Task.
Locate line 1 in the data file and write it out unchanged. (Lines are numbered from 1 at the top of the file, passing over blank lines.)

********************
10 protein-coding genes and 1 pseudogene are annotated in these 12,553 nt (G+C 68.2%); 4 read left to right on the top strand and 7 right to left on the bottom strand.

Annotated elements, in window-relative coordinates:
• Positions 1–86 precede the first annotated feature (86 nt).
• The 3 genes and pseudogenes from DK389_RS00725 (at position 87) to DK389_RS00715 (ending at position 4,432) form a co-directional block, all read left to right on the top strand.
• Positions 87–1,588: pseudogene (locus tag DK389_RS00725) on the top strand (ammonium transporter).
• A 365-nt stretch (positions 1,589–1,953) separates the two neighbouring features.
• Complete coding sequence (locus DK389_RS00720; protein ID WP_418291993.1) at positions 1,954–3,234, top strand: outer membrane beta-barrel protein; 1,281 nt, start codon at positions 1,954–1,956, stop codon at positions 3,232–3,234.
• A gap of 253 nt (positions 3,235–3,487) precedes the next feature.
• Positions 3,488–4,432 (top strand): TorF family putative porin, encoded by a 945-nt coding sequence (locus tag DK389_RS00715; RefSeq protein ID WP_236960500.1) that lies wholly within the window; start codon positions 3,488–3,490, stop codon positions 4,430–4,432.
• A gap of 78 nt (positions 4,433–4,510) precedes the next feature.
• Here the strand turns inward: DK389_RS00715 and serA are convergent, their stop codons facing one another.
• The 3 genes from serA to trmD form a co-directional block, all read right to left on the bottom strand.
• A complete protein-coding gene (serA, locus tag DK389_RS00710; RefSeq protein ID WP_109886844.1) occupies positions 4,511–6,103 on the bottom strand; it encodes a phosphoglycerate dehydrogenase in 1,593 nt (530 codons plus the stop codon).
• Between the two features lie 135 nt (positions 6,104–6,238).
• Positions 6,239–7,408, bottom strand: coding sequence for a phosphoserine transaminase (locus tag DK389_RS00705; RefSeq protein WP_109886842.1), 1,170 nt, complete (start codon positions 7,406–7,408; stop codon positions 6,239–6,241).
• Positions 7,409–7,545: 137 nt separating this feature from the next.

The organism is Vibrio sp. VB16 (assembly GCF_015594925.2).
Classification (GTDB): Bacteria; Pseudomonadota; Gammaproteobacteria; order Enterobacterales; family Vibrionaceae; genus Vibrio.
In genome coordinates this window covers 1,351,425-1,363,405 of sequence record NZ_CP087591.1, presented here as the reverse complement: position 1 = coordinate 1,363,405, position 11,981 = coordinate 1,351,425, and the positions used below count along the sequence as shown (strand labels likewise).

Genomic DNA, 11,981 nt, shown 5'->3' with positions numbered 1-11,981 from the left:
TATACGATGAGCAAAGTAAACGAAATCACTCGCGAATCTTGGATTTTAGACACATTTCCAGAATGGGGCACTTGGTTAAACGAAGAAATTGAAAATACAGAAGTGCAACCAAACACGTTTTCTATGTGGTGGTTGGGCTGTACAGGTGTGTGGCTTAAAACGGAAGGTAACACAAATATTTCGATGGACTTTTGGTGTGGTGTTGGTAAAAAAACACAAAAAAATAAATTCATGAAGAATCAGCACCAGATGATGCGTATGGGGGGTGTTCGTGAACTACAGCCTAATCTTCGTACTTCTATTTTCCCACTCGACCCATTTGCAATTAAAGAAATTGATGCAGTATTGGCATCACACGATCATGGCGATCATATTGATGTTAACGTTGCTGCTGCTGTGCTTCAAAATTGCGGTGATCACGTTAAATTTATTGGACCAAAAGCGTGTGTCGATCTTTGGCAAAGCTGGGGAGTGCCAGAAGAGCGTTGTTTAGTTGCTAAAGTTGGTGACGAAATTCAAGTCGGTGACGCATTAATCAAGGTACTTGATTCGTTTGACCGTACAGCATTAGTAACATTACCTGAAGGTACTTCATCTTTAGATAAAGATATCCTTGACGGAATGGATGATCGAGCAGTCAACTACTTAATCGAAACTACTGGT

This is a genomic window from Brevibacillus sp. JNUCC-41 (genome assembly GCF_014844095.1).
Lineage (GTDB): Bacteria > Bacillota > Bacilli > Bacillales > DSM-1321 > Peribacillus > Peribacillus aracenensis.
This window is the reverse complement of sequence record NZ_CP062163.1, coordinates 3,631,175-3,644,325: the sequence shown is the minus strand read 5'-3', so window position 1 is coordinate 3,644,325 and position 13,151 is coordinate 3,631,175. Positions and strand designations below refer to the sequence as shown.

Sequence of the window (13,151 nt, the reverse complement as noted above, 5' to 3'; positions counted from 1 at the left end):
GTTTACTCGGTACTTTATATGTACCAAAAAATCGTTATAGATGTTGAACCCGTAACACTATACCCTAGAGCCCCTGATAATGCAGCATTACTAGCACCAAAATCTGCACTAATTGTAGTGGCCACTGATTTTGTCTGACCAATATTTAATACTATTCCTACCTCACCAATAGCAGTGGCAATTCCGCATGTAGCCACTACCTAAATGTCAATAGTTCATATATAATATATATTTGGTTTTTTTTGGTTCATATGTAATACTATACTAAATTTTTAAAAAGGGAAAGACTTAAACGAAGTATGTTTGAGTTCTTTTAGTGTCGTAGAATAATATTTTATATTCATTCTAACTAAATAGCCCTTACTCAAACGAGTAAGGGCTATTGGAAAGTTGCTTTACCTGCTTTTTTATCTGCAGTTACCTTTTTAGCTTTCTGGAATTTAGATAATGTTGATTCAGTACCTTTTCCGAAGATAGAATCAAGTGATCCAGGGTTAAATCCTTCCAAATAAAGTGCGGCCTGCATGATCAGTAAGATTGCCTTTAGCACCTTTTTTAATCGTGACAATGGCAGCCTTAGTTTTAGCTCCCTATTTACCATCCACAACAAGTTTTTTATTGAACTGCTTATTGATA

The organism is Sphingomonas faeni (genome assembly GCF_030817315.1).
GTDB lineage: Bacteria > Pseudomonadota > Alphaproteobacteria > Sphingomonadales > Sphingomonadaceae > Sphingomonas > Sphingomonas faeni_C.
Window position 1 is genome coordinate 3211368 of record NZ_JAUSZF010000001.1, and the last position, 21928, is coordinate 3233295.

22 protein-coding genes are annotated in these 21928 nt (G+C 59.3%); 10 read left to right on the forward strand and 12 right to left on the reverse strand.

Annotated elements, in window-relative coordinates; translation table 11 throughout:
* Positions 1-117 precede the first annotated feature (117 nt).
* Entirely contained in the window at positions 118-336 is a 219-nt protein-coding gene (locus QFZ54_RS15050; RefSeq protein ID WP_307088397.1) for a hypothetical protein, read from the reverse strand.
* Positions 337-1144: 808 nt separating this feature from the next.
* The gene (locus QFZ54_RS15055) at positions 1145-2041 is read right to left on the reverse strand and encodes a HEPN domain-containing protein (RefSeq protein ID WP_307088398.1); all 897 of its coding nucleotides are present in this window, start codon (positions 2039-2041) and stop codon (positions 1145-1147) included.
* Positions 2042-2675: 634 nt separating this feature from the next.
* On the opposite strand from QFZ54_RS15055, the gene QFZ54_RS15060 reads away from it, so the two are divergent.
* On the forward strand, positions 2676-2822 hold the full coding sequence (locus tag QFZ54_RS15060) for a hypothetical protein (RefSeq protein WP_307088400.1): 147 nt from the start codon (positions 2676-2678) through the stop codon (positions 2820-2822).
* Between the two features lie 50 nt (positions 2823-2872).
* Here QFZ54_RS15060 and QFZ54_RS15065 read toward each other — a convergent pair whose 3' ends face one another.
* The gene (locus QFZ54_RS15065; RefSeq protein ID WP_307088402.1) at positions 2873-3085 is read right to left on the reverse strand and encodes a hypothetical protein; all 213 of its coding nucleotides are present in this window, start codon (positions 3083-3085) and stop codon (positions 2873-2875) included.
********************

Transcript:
10 protein-coding genes and 1 pseudogene are annotated in these 12,553 nt (G+C 68.2%); 4 read left to right on the top strand and 7 right to left on the bottom strand.